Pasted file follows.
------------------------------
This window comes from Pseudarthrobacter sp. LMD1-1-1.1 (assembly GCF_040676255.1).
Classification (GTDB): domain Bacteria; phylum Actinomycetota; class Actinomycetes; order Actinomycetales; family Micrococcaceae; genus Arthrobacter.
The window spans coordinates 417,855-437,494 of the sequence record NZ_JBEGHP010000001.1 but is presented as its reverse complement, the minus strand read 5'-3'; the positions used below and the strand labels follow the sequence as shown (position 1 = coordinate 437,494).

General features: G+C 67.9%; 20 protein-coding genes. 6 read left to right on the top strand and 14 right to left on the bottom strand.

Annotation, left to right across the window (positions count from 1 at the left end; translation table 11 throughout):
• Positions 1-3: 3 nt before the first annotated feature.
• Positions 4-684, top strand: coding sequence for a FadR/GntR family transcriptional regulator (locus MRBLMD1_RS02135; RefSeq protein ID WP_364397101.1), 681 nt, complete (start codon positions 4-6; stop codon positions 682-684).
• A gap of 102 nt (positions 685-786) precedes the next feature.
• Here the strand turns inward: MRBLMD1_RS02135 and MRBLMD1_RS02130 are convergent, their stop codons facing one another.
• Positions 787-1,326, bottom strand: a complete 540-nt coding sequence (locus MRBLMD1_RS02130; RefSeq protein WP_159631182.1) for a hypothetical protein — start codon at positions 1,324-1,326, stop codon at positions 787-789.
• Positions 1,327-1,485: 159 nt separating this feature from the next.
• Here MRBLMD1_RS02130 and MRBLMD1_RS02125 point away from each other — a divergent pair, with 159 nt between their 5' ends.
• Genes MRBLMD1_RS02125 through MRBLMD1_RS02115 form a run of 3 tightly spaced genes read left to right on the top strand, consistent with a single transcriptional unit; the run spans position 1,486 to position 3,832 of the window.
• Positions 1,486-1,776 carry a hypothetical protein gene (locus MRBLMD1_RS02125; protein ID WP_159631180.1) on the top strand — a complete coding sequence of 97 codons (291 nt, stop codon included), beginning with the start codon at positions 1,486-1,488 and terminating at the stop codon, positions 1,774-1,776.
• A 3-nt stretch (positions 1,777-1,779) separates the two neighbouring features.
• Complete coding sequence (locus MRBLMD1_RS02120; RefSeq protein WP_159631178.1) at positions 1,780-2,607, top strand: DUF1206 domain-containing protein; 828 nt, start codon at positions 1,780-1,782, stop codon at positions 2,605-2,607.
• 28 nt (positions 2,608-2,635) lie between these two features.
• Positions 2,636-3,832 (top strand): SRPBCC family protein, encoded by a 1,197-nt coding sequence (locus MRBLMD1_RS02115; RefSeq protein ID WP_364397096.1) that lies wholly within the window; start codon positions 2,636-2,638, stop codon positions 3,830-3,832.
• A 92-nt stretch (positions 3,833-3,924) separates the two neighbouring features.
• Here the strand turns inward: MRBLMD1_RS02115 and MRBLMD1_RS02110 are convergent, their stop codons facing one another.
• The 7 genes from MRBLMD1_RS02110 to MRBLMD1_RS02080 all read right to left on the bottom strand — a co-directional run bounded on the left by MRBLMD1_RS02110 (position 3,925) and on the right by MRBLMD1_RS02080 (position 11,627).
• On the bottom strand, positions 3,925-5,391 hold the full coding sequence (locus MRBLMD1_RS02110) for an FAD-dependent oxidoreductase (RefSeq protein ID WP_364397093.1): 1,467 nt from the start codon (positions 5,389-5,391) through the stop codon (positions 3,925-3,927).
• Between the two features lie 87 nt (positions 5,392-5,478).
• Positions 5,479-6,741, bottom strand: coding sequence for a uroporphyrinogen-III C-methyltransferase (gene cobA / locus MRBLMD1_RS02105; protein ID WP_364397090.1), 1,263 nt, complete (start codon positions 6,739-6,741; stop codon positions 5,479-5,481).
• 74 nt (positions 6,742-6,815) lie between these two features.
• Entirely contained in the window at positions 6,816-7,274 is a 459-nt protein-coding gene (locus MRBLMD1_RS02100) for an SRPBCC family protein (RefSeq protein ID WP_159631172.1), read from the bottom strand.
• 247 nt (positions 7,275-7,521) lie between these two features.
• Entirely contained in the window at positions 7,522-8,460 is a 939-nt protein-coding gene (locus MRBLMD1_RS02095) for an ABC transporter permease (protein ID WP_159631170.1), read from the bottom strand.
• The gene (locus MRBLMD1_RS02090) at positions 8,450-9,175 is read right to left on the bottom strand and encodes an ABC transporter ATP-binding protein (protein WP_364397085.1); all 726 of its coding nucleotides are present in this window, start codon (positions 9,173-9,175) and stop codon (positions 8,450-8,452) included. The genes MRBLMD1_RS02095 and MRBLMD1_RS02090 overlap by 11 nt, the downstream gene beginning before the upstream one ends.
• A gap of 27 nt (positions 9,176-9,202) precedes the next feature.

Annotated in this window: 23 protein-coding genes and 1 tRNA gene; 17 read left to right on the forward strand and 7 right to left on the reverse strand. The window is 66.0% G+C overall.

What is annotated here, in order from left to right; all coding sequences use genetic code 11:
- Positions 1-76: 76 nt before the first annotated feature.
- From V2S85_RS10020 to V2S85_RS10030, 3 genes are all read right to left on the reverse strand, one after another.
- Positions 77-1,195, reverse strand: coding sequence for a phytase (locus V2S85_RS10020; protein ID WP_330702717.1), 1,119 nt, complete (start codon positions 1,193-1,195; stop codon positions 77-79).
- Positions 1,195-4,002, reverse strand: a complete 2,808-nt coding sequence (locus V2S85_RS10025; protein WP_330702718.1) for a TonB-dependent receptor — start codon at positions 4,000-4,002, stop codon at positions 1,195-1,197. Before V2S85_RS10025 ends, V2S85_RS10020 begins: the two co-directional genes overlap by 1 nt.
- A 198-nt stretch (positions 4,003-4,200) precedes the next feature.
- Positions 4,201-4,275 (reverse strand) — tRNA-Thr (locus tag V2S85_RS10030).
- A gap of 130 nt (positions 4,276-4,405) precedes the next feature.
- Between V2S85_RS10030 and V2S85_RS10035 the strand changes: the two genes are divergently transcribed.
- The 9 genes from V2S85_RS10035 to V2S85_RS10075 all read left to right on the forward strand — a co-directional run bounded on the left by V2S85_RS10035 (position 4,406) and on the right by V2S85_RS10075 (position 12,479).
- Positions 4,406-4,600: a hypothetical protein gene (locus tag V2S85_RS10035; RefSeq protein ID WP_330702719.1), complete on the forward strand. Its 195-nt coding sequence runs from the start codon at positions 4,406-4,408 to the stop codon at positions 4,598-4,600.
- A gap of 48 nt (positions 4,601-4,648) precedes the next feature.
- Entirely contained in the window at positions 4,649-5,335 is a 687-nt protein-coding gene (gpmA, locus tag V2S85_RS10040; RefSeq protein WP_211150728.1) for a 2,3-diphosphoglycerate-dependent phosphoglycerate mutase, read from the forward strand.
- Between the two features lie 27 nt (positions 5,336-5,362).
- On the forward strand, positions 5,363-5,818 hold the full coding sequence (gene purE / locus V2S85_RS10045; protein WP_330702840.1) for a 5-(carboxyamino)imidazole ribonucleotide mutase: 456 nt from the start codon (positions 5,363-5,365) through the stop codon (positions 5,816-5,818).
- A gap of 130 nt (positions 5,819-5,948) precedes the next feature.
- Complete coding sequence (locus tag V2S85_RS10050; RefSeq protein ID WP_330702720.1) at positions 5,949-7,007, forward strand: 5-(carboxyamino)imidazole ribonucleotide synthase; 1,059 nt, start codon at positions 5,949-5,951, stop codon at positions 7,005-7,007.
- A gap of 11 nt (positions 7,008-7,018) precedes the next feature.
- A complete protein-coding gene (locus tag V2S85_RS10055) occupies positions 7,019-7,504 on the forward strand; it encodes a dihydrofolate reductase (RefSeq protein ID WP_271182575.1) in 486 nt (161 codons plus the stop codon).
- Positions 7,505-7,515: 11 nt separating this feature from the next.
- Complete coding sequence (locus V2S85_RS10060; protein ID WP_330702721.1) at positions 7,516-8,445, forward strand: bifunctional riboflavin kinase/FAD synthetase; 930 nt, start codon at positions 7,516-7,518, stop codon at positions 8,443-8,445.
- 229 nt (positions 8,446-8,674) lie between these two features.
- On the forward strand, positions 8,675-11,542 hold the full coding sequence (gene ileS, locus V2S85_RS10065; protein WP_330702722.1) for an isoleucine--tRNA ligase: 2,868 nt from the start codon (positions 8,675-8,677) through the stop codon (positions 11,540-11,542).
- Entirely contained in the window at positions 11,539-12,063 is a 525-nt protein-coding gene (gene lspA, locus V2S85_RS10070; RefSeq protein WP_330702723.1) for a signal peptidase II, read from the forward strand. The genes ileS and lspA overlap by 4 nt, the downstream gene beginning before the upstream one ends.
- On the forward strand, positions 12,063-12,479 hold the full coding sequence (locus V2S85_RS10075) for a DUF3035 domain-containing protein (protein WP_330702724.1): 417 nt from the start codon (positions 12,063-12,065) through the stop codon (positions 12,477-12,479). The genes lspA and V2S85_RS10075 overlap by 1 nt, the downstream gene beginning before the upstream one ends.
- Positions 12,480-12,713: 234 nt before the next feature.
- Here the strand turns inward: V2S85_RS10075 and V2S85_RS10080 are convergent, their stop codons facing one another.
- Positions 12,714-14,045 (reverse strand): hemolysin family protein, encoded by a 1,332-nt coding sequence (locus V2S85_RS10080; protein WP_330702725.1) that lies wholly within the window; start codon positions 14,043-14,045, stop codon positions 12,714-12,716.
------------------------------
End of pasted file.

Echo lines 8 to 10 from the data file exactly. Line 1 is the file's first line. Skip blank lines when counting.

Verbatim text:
• A gap of 102 nt (positions 685-786) precedes the next feature.
• Here the strand turns inward: MRBLMD1_RS02135 and MRBLMD1_RS02130 are convergent, their stop codons facing one another.
• Positions 787-1,326, bottom strand: a complete 540-nt coding sequence (locus MRBLMD1_RS02130; RefSeq protein WP_159631182.1) for a hypothetical protein — start codon at positions 1,324-1,326, stop codon at positions 787-789.